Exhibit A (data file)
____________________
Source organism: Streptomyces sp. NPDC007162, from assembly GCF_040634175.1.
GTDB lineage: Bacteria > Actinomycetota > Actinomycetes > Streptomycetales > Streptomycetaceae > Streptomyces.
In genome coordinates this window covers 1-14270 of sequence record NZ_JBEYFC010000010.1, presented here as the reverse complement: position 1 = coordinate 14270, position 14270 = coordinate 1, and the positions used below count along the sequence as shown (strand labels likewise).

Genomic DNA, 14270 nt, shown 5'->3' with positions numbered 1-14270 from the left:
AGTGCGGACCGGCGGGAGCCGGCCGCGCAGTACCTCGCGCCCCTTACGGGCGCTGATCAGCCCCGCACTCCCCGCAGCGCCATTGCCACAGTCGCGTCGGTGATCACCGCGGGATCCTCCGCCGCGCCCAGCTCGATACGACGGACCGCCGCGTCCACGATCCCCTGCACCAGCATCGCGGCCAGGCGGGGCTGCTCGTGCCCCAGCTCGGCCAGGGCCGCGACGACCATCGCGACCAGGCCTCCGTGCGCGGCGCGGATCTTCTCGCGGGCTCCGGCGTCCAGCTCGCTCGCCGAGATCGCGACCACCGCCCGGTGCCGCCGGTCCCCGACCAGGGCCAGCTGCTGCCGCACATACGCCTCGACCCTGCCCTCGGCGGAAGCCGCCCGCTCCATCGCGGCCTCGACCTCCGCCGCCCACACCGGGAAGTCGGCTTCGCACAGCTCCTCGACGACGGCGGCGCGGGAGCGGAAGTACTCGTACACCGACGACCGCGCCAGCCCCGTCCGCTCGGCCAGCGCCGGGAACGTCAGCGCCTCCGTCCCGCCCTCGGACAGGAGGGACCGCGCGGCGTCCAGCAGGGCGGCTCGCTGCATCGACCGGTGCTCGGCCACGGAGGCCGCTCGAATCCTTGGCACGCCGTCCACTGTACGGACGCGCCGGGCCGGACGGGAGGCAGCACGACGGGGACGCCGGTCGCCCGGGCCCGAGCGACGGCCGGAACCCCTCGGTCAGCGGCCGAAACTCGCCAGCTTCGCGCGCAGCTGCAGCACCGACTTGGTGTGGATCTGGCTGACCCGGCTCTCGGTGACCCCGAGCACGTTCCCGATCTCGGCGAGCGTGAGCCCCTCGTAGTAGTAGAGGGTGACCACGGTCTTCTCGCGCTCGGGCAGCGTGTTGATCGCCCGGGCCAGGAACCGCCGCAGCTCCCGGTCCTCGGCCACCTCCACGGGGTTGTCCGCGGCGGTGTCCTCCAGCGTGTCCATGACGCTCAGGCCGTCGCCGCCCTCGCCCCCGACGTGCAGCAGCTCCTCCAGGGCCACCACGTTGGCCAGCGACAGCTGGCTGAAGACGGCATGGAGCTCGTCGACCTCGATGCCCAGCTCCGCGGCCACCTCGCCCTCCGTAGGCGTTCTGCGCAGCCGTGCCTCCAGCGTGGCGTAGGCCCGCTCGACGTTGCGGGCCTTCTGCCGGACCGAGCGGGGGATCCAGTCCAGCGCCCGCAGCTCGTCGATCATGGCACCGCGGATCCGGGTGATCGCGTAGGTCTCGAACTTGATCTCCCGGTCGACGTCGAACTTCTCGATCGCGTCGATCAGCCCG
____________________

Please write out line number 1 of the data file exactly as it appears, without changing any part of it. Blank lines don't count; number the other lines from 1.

Source organism: Streptomyces sp. NPDC007162, from assembly GCF_040634175.1.